I have a lot of favorite comic book writers since what’s important to me in any piece of fiction is character–art styles can change, but the core of the character should not (at least not without a good reason told in a compelling way). I have loved the work of Marv Wolfman, Neil Gaiman, Brian Michael Bendis, Warren Ellis, Mike Carey, Paul Levitz, Grant Morrison, Mark Waid, and more recently Bryan Q. Miller, but for now, this day, I will go with Geoff Johns.
While I read his work first on JSA (1999), it wasn’t until 2003’s Teen Titans relaunch that I became aware of his work. In Johns, I found a worthy successor to Wolfman and Pérez regarding my beloved Titans. He just seemed to get it–the characters and their relationships and where they fit in to the DCU.
Then came the title that I think launched Johns’ career at DC: Green Lantern: Rebirth. Johns was able to explain and fix all of the problems that DC created in turning Hal Jordan into a crazed villain and, later, avenging spirit, all while laying the groundwork which would become one of DC’s best event stories four years later: Blackest Night. In between that, he would relaunch Green Lantern and try to build up Hal to be one of the Big 4. I don’t know how successful that was (although, a major motion picture was made featuring Hal, regardless of what you may think about the film), but I can certainly see the effort.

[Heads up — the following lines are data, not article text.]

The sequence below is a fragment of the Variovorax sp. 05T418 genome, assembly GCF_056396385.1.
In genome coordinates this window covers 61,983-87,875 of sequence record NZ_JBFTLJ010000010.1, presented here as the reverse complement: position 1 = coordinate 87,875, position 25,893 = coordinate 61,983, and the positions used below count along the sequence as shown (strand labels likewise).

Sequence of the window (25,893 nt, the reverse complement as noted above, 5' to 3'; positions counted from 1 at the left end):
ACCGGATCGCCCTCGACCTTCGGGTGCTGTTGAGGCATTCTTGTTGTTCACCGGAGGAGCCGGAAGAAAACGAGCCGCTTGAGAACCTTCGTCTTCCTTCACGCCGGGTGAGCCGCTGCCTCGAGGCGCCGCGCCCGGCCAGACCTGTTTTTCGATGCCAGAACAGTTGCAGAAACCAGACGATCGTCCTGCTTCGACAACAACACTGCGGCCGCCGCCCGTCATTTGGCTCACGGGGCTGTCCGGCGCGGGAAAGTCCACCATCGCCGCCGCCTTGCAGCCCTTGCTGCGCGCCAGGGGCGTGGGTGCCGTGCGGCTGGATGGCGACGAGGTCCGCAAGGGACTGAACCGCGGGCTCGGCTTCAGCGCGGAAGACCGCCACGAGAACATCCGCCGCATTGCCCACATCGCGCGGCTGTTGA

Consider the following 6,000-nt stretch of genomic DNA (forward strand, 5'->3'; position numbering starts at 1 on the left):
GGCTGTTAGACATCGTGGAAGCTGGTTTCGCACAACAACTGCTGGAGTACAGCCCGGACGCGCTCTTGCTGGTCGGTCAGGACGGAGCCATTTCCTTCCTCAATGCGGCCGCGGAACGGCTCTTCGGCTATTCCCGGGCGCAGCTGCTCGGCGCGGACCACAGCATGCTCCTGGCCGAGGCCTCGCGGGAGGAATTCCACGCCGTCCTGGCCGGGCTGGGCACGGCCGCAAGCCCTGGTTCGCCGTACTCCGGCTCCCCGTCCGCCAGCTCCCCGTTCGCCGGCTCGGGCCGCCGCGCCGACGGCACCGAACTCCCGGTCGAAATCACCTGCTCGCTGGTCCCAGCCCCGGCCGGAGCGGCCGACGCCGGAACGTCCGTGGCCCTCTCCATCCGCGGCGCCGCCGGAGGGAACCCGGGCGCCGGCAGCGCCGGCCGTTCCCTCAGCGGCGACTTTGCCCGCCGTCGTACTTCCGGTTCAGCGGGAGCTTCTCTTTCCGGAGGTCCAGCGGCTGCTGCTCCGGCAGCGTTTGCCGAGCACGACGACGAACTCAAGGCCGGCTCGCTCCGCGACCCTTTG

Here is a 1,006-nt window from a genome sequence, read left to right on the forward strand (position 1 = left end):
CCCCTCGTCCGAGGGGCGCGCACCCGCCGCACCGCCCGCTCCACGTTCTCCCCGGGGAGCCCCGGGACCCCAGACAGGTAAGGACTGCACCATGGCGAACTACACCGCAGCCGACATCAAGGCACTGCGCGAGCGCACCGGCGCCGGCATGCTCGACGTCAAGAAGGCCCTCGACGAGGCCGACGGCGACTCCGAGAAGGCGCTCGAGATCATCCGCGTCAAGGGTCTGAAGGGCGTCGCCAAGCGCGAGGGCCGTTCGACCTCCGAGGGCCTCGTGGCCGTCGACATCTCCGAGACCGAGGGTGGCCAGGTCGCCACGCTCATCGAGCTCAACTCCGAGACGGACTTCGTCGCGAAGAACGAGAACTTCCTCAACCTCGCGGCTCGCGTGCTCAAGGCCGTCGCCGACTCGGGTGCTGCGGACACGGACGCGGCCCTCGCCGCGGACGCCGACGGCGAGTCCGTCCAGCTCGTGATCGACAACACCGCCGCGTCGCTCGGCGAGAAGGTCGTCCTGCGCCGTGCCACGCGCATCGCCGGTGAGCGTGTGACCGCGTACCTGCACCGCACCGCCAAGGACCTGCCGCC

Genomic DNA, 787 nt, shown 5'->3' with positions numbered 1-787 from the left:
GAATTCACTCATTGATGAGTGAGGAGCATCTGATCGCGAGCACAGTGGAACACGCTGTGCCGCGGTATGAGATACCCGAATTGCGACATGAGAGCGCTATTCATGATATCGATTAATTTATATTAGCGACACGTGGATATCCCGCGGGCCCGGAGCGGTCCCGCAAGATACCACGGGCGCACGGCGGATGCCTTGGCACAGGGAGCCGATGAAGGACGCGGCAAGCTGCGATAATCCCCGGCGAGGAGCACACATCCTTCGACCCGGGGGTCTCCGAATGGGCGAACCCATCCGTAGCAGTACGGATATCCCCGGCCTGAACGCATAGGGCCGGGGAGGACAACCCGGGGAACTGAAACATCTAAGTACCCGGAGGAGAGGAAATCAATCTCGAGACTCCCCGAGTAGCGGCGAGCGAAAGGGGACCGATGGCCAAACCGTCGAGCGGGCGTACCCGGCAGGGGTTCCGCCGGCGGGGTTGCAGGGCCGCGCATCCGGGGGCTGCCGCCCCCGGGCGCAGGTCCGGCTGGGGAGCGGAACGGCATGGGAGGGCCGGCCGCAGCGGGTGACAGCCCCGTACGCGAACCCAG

I should also mention Johns’ efforts in fixing Hawkman’s convoluted history and creating an interesting character in Carter Hall in the pages of JSA and later in Hawkman. It is this ability to rethink the past in new ways and tie all that history together that cemented to me John’s skills as a comic book writer. DC has recognized that talent as well, making him its Chief Creative Officer and most recently as the writer on its flagship book, Justice League (2011), which is currently my favorite book of the new 52.
On a personal note, I really appreciated Johns as a guy who respects and is just nice to his fans. During his visit to the 2010 Emerald City Comicon, he was signing some comics for me while my wife stood back taking pictures (she was chronicling some of my brief conversations with creators, often times unbeknownst to me), and when he noticed, Johns asked if I wanted a photo with him, despite the long line behind me. So, not only is he a very good writer, but he’s a nice guy to boot.